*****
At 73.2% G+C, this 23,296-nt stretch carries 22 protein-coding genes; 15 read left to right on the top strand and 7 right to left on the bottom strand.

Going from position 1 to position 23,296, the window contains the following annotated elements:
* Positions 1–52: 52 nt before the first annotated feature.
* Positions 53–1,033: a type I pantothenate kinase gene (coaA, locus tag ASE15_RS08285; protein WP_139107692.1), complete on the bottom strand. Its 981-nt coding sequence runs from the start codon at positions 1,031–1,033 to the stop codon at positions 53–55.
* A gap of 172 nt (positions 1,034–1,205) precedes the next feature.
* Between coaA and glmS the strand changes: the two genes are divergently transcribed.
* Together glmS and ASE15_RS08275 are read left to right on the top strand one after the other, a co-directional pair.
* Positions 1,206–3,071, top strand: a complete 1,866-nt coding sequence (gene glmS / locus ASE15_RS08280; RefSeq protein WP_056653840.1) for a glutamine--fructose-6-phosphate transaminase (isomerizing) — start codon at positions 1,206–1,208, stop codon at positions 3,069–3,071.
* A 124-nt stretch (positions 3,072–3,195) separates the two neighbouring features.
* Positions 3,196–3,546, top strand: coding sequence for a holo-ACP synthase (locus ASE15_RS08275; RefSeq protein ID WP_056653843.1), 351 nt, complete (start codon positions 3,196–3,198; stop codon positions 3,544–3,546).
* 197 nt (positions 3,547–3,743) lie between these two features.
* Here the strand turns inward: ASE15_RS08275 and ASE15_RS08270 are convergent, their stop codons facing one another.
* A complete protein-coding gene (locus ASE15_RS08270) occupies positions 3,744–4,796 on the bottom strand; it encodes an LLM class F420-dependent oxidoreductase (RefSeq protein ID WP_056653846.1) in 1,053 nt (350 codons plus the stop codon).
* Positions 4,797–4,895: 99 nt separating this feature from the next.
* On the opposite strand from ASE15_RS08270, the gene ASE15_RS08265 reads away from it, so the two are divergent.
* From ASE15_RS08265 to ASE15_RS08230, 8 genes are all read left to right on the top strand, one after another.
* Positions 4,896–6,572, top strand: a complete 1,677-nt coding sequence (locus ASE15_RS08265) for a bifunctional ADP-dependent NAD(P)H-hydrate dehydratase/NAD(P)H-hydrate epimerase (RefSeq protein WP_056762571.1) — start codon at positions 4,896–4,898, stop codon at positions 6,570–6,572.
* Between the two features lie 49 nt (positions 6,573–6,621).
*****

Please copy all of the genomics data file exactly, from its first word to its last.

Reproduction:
At 73.2% G+C, this 23,296-nt stretch carries 22 protein-coding genes; 15 read left to right on the top strand and 7 right to left on the bottom strand.

Going from position 1 to position 23,296, the window contains the following annotated elements:
* Positions 1–52: 52 nt before the first annotated feature.
* Positions 53–1,033: a type I pantothenate kinase gene (coaA, locus tag ASE15_RS08285; protein WP_139107692.1), complete on the bottom strand. Its 981-nt coding sequence runs from the start codon at positions 1,031–1,033 to the stop codon at positions 53–55.
* A gap of 172 nt (positions 1,034–1,205) precedes the next feature.
* Between coaA and glmS the strand changes: the two genes are divergently transcribed.
* Together glmS and ASE15_RS08275 are read left to right on the top strand one after the other, a co-directional pair.
* Positions 1,206–3,071, top strand: a complete 1,866-nt coding sequence (gene glmS / locus ASE15_RS08280; RefSeq protein WP_056653840.1) for a glutamine--fructose-6-phosphate transaminase (isomerizing) — start codon at positions 1,206–1,208, stop codon at positions 3,069–3,071.
* A 124-nt stretch (positions 3,072–3,195) separates the two neighbouring features.
* Positions 3,196–3,546, top strand: coding sequence for a holo-ACP synthase (locus ASE15_RS08275; RefSeq protein ID WP_056653843.1), 351 nt, complete (start codon positions 3,196–3,198; stop codon positions 3,544–3,546).
* 197 nt (positions 3,547–3,743) lie between these two features.
* Here the strand turns inward: ASE15_RS08275 and ASE15_RS08270 are convergent, their stop codons facing one another.
* A complete protein-coding gene (locus ASE15_RS08270) occupies positions 3,744–4,796 on the bottom strand; it encodes an LLM class F420-dependent oxidoreductase (RefSeq protein ID WP_056653846.1) in 1,053 nt (350 codons plus the stop codon).
* Positions 4,797–4,895: 99 nt separating this feature from the next.
* On the opposite strand from ASE15_RS08270, the gene ASE15_RS08265 reads away from it, so the two are divergent.
* From ASE15_RS08265 to ASE15_RS08230, 8 genes are all read left to right on the top strand, one after another.
* Positions 4,896–6,572, top strand: a complete 1,677-nt coding sequence (locus ASE15_RS08265) for a bifunctional ADP-dependent NAD(P)H-hydrate dehydratase/NAD(P)H-hydrate epimerase (RefSeq protein WP_056762571.1) — start codon at positions 4,896–4,898, stop codon at positions 6,570–6,572.
* Between the two features lie 49 nt (positions 6,573–6,621).